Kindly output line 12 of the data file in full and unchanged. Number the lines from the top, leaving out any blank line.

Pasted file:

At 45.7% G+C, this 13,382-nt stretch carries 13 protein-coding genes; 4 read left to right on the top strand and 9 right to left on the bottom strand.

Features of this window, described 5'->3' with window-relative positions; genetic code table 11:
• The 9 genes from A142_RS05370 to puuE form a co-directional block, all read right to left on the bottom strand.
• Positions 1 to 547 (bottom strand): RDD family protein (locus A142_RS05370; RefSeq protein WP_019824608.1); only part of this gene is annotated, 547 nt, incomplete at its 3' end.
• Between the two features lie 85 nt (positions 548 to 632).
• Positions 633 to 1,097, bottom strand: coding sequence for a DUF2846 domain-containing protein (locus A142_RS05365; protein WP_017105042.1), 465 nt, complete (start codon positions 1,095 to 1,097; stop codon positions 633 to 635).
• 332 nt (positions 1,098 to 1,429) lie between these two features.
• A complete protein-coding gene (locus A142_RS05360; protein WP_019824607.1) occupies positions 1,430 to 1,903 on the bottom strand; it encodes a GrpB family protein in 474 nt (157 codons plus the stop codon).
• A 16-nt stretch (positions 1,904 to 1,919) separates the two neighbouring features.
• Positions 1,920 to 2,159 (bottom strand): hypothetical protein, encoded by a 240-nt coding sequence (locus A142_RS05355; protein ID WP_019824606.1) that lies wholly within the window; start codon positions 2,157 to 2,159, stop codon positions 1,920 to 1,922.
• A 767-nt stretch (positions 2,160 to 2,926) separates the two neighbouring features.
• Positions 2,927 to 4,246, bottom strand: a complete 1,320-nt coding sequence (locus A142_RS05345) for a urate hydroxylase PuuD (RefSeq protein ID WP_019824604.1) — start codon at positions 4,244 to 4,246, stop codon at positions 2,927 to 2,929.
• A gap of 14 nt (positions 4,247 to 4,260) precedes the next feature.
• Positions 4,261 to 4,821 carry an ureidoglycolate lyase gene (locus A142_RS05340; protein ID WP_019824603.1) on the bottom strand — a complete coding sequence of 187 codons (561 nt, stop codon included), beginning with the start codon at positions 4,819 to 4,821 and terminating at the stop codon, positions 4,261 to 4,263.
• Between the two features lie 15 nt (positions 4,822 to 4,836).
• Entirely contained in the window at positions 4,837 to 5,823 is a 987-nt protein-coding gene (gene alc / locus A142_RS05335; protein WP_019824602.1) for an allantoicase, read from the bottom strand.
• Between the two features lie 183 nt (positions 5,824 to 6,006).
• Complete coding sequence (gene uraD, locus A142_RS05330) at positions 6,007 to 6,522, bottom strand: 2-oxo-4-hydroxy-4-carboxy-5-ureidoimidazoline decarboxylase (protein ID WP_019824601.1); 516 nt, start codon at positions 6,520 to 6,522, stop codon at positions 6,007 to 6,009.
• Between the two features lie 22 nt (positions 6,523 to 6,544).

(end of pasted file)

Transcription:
• Positions 2,927 to 4,246, bottom strand: a complete 1,320-nt coding sequence (locus A142_RS05345) for a urate hydroxylase PuuD (RefSeq protein ID WP_019824604.1) — start codon at positions 4,244 to 4,246, stop codon at positions 2,927 to 2,929.